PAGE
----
All ETDs from UAB

Advisory Committee Chair

Larry R Hearld

Advisory Committee Members

Allyson G Hall

Stefan G Kertesz

Stephen J O'Connor

Jeff M Szychowski

Document Type

Dissertation

Date of Award

2021

Degree Name by School

Doctor of Philosophy (PhD) School of Health Professions

Abstract

Substance use disorders (SUDs) are a growing crisis globally and in the US, and place an enormous health, social, and financial burden on the nation. To address the complex nature of SUDs, treatment typically involves a combination of different types of services to address the medical, behavioral and social needs of the patient and care is often delivered by specialized SUD treatment facilities. Despite recommendations for a broad suite of services, individual facilities vary in the specific services that they offer. This study examined whether and why systematic differences exist between treatment facilities based on their service mix and whether such differences vary as a function of the external regulatory environment. Quantitative data about services offered by treatment facilities and external regulations were obtained from the National Survey of Substance Abuse Treatment Services (N-SSATS) for 2015-2018 and the Kaiser Family Foundation. Qualitative data were collected from 13 semi-structured interviews conducted with administrators of treatment facilities. The quantitative studies relied on latent class analysis and logistic regression models while the qualitative study used a deductive approach with thematic analysis. This research identified three distinct classes or service profiles among treatment facilities: comprehensive, non-medical, and intermediate service profiles, each with distinct organizational characteristics. The study also found that regulatory factors in the external environment exerted different types of pressures on treatment facilities and mechanisms like treatment facility licensing and accreditation were more likely to be associated with a comprehensive service profile, while state-level policies such as Medicaid expansion and civil commitment for substance use were less likely to be associated with the comprehensive profile. Results of the qualitative study further reinforced the role of the external environment on service mix and interviewees identified several environmental, organizational, and strategic factors that influenced the facility’s service mix and described critical challenges in delivering care to patients. Findings from this study will be helpful to policymakers as they design policies to address the growing SUD crisis and to practitioners who are tasked with making important decisions about organizational operations while ensuring patients receive the best care.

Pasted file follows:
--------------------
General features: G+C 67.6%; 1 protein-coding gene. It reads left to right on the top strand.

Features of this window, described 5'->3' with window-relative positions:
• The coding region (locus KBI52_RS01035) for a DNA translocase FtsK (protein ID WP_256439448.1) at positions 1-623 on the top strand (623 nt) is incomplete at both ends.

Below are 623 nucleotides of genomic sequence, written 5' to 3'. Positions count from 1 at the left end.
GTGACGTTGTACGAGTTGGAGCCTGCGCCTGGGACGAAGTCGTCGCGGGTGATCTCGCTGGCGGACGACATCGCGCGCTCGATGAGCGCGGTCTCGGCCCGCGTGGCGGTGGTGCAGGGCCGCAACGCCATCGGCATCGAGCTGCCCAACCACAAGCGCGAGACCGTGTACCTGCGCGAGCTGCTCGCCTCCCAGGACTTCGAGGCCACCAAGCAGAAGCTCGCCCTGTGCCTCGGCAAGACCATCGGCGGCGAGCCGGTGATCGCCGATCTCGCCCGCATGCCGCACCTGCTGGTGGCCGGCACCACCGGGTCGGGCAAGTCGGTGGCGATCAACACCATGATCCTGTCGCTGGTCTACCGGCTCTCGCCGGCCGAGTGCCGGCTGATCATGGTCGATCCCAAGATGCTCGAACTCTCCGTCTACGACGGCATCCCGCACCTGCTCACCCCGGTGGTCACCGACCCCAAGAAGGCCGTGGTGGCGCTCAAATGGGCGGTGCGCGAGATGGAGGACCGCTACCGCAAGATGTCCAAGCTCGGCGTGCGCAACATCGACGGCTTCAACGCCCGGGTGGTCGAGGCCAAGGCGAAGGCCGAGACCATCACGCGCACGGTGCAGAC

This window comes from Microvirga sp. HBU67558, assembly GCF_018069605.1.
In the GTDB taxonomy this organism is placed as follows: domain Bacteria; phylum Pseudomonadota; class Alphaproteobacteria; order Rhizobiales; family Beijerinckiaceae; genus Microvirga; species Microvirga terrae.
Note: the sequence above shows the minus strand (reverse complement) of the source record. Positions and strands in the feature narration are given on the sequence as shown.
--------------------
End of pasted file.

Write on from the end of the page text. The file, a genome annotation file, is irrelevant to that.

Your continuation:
Share

COinS